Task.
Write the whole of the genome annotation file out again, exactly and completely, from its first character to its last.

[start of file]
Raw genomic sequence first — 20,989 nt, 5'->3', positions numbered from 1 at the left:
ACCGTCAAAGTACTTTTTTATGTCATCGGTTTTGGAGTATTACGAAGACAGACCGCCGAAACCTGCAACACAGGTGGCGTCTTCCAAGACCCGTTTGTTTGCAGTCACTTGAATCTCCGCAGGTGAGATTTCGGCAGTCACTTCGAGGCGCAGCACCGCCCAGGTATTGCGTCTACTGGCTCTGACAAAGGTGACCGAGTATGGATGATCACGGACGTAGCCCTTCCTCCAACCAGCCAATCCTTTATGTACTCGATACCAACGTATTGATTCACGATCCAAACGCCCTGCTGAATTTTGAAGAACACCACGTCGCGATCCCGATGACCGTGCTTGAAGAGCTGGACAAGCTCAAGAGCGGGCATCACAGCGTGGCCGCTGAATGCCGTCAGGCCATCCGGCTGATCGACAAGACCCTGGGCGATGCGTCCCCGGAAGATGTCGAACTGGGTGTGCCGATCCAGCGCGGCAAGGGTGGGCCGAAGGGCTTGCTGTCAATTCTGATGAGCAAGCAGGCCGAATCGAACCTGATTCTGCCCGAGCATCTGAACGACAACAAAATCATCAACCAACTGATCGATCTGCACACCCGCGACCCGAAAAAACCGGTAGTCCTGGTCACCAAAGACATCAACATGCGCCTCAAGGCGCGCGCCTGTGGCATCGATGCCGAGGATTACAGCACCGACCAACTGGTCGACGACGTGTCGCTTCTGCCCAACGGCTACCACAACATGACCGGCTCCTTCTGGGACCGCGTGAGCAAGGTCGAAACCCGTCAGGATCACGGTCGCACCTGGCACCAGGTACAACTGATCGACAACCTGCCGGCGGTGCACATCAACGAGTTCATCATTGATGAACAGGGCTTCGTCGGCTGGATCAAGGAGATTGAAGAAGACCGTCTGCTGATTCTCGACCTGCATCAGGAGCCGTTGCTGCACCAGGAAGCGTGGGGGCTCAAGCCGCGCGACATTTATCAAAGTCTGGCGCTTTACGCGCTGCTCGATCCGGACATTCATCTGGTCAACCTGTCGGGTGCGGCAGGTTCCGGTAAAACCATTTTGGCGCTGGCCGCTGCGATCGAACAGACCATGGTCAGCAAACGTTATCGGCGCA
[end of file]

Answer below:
Raw genomic sequence first — 20,989 nt, 5'->3', positions numbered from 1 at the left:
ACCGTCAAAGTACTTTTTTATGTCATCGGTTTTGGAGTATTACGAAGACAGACCGCCGAAACCTGCAACACAGGTGGCGTCTTCCAAGACCCGTTTGTTTGCAGTCACTTGAATCTCCGCAGGTGAGATTTCGGCAGTCACTTCGAGGCGCAGCACCGCCCAGGTATTGCGTCTACTGGCTCTGACAAAGGTGACCGAGTATGGATGATCACGGACGTAGCCCTTCCTCCAACCAGCCAATCCTTTATGTACTCGATACCAACGTATTGATTCACGATCCAAACGCCCTGCTGAATTTTGAAGAACACCACGTCGCGATCCCGATGACCGTGCTTGAAGAGCTGGACAAGCTCAAGAGCGGGCATCACAGCGTGGCCGCTGAATGCCGTCAGGCCATCCGGCTGATCGACAAGACCCTGGGCGATGCGTCCCCGGAAGATGTCGAACTGGGTGTGCCGATCCAGCGCGGCAAGGGTGGGCCGAAGGGCTTGCTGTCAATTCTGATGAGCAAGCAGGCCGAATCGAACCTGATTCTGCCCGAGCATCTGAACGACAACAAAATCATCAACCAACTGATCGATCTGCACACCCGCGACCCGAAAAAACCGGTAGTCCTGGTCACCAAAGACATCAACATGCGCCTCAAGGCGCGCGCCTGTGGCATCGATGCCGAGGATTACAGCACCGACCAACTGGTCGACGACGTGTCGCTTCTGCCCAACGGCTACCACAACATGACCGGCTCCTTCTGGGACCGCGTGAGCAAGGTCGAAACCCGTCAGGATCACGGTCGCACCTGGCACCAGGTACAACTGATCGACAACCTGCCGGCGGTGCACATCAACGAGTTCATCATTGATGAACAGGGCTTCGTCGGCTGGATCAAGGAGATTGAAGAAGACCGTCTGCTGATTCTCGACCTGCATCAGGAGCCGTTGCTGCACCAGGAAGCGTGGGGGCTCAAGCCGCGCGACATTTATCAAAGTCTGGCGCTTTACGCGCTGCTCGATCCGGACATTCATCTGGTCAACCTGTCGGGTGCGGCAGGTTCCGGTAAAACCATTTTGGCGCTGGCCGCTGCGATCGAACAGACCATGGTCAGCAAACGTTATCGGCGCA